A fold in a game of poker could be playing it safe, being clever or a huge miscalculation. To remain objective, you can’t only focus on the biggest triumphs while ignoring the mistakes. Before your next online poker game, study this list of the worst poker folds in history. Amateurs were not behind these costly misreadings, they were made by some of the biggest names in the game. All the more reason to be more forgiving of yourself next time you make a mistake when you play poker online.
Phil Hellmuth’s triple queens fold
Even the Bad Boy of Poker has had his share of painful folds. Although, having a total of more than $26,000,000 in live tournament winnings might make it easier to forget. At the World Series of Poker (WSOP) One Drop $111,111 buy-in Texas hold ’em poker tournament in 2017, Bertrand “Elky” Grospellier’s semi-bluff convinced poker legend, Phil Hellmuth, to fold with three queens. All his opponent had was a jack and a 10.
After minimum raises from Hellmuth, Elky moved in with a check-raise, raising the stake to 1.2 million. This is when everyone expected Hellmuth to play aggressively and double up. In a surprising twist, Hellmuth folded, letting Elky win the pot.
The move sent poker Twitter into an uproar and left Hellmuth in 10th place instead of the desired 9th. Defeating Hellmuth led to Elky finishing second in the tournament for $2.2 million.
Ryan Leng’s ace-5 fold
Ryan Leng’s fold in the 2021 Poker Player Championship takes center stage since it’s regarded as the worst fold in poker history. The live poker tournament had three players left, two of which were Leng and Dan “Jungleman” Cates. Leng had an ace-5 suit and Cates had a king of diamonds and a queen of clubs. After a few raises and calls, Cates, seeing he had a shot at a straight, bet 300,000. Then Leng called.
The game took an interesting turn when Leng bet 600,000 and Cates, with his lesser hand, went all-in for 900,000. Leng had more than 10 million in chips remaining and only needed 300,000 more to call the bet with his top pair. Shockingly, he folded at the last minute and Cates went on to win the bracelet after a genius bluff.
If Leng had called, Cates would have been eliminated and Leng would have taken his place as the victor. And with a better hand too. These unlikely moves from both players led Jungleman to his first poker bracelet. Ryan Leng’s total poker tournament earnings are estimated to be $3.3 million.
Mikhail Smirnov’s quad 8 fold
You’ve probably never seen someone fold 8 quads before. And you’d never have seen them do this face-up before Mikhail Smirnov’s historic move. Smirnov’s quad 8 fold is still a controversial topic in poker circles. While some view it as a completely foolish move, others discern a hidden genius behind it.
The fold took place in a Big One for One Drop $1,111,111 buy-in event at the 2012 WSOP. Smirnov already had a hand of pocket eights when he scored two more on the flop and turn. Smirnov had bet $700,000. His opponent, CEO John Morgan, followed with an all-in bet of $3.4 million. However, even with an unbelievably good hand, Smirnov still feared Morgan could be hiding a straight or straight flush. Morgan had been playing tight early in the game and his suddenly aggressive playing style and bold all-in bet further encouraged Smirnov’s doubts.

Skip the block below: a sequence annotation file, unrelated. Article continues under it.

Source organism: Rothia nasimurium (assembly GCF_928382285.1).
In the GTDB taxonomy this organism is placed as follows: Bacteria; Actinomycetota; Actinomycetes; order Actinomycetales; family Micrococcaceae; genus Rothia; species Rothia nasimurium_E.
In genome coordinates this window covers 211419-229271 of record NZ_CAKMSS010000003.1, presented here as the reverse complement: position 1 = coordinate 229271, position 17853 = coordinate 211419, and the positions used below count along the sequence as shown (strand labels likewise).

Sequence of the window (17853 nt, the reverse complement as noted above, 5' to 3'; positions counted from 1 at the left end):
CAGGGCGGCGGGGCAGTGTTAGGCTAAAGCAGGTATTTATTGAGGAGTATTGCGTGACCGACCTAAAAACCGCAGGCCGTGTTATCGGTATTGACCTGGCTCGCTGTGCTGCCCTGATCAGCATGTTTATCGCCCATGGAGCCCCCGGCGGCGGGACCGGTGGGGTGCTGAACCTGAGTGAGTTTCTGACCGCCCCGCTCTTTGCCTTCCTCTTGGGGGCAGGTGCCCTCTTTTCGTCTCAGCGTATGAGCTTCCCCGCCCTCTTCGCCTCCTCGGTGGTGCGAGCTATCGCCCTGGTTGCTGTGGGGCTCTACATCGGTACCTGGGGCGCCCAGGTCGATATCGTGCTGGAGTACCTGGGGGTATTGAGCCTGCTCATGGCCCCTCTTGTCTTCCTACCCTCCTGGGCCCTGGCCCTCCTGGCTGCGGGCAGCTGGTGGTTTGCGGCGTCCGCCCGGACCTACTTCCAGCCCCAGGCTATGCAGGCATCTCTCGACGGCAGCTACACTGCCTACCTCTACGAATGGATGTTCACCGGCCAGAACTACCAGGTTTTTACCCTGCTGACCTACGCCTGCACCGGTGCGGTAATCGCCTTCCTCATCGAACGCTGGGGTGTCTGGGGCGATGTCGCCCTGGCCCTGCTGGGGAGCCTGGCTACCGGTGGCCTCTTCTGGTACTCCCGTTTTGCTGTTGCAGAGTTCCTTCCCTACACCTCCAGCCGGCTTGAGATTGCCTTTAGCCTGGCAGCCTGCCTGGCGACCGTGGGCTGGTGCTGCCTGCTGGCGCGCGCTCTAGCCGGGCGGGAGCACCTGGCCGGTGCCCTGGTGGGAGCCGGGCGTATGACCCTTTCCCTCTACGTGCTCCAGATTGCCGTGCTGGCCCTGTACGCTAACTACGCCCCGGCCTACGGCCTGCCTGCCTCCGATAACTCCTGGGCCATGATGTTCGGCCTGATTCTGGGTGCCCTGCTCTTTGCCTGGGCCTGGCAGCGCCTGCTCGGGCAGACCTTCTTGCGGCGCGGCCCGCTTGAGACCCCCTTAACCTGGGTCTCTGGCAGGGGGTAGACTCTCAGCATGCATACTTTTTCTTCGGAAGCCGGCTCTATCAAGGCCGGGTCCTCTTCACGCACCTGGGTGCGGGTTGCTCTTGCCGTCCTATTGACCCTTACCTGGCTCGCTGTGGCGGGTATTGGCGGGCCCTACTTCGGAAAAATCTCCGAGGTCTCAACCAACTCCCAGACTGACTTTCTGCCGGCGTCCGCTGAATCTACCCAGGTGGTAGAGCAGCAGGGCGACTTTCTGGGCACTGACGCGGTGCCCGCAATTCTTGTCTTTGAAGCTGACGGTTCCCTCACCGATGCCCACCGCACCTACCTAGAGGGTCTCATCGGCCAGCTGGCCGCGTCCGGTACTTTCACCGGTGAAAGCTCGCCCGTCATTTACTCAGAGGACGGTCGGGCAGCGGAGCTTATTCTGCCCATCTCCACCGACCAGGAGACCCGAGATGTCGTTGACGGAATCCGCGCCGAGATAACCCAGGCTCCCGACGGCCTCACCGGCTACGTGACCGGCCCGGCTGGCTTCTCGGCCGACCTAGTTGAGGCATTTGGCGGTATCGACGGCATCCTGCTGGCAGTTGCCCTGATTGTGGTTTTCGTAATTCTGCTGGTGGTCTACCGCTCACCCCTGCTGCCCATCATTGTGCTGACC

So then, the impossible happened. At a point where most pros would have called with confidence, Smirnov folded face-up for the table to see and weep. However, a mystery remains unsolved. Did Morgan actually have the straight flush, or was he bluffing? Either way, it would be very difficult to find any other player who could fold on a quad 8 hand. Even in a video poker or online game, who wouldn’t play aggressively with a hand as lucky as that?
Smirnov’s current total earnings are estimated at $947,171.
Joe Hachem’s low straight fold
In the 2006 World Poker Tour, the new kid on the block, Jordan Morgan, convinced poker vet Joe Hachem to make one of the most regrettable laydowns in poker history. Hachem is no stranger to making good calls in poker, with current recorded earnings totaling $12,433,810.
At the championship, all players started with a stack of 50,000 chips. Hachem had an open-ended straight draw. He decided to check and see a free card, the turn card was 6 of clubs. The other players folded and Morgan bet out 2,000. Hachem raised to 7,000. This is where Morgan raised to 12,000 and Hachem took it to 22,000. And just when you’d expect Morgan to back down, he pushed all-in for another 27,000.
Hachem naturally suspected Morgan could be hiding a stronger hand after this confident move. Hachem folded and stunned the crowd with his hand. His opponent had pocket aces, and Hachem himself had a low straight. The round delivered one of the worst folds in history and possibly the most memorable bluff.
Some fans argue that Hachem knew the importance of survival in poker tournaments and prioritized making it to the next round over winning a single round. Some believe Hachem could tell Morgan had two queens. But perhaps the other side is right and these are all just clever ways to excuse a terrible poker fold.
However painful or bizarre some of these folds are, one thing is still true: The ability to lay down even a tempting hand is a skill that separates the pros from the rest. What would you have done in their shoes?
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